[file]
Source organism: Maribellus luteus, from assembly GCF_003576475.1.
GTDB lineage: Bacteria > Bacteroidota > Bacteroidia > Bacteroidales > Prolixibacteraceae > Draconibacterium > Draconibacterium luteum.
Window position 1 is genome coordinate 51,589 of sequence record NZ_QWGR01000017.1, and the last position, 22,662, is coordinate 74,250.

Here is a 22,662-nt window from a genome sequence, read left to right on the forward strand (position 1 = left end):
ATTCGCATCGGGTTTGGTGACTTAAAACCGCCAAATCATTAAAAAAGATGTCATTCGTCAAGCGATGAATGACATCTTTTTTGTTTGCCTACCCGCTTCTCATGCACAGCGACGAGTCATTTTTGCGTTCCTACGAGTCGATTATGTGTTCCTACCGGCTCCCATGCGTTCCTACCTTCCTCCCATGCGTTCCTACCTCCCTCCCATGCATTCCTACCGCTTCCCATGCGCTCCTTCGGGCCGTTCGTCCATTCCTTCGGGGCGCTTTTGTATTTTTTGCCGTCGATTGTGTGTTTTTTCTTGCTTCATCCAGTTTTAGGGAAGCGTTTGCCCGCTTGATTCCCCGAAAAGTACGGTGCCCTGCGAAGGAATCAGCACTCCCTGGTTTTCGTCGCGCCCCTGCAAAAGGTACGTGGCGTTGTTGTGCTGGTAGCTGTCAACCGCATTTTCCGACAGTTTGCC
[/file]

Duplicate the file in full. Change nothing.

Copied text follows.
Source organism: Maribellus luteus, from assembly GCF_003576475.1.
GTDB lineage: Bacteria > Bacteroidota > Bacteroidia > Bacteroidales > Prolixibacteraceae > Draconibacterium > Draconibacterium luteum.
Window position 1 is genome coordinate 51,589 of sequence record NZ_QWGR01000017.1, and the last position, 22,662, is coordinate 74,250.

Here is a 22,662-nt window from a genome sequence, read left to right on the forward strand (position 1 = left end):
ATTCGCATCGGGTTTGGTGACTTAAAACCGCCAAATCATTAAAAAAGATGTCATTCGTCAAGCGATGAATGACATCTTTTTTGTTTGCCTACCCGCTTCTCATGCACAGCGACGAGTCATTTTTGCGTTCCTACGAGTCGATTATGTGTTCCTACCGGCTCCCATGCGTTCCTACCTTCCTCCCATGCGTTCCTACCTCCCTCCCATGCATTCCTACCGCTTCCCATGCGCTCCTTCGGGCCGTTCGTCCATTCCTTCGGGGCGCTTTTGTATTTTTTGCCGTCGATTGTGTGTTTTTTCTTGCTTCATCCAGTTTTAGGGAAGCGTTTGCCCGCTTGATTCCCCGAAAAGTACGGTGCCCTGCGAAGGAATCAGCACTCCCTGGTTTTCGTCGCGCCCCTGCAAAAGGTACGTGGCGTTGTTGTGCTGGTAGCTGTCAACCGCATTTTCCGACAGTTTGCC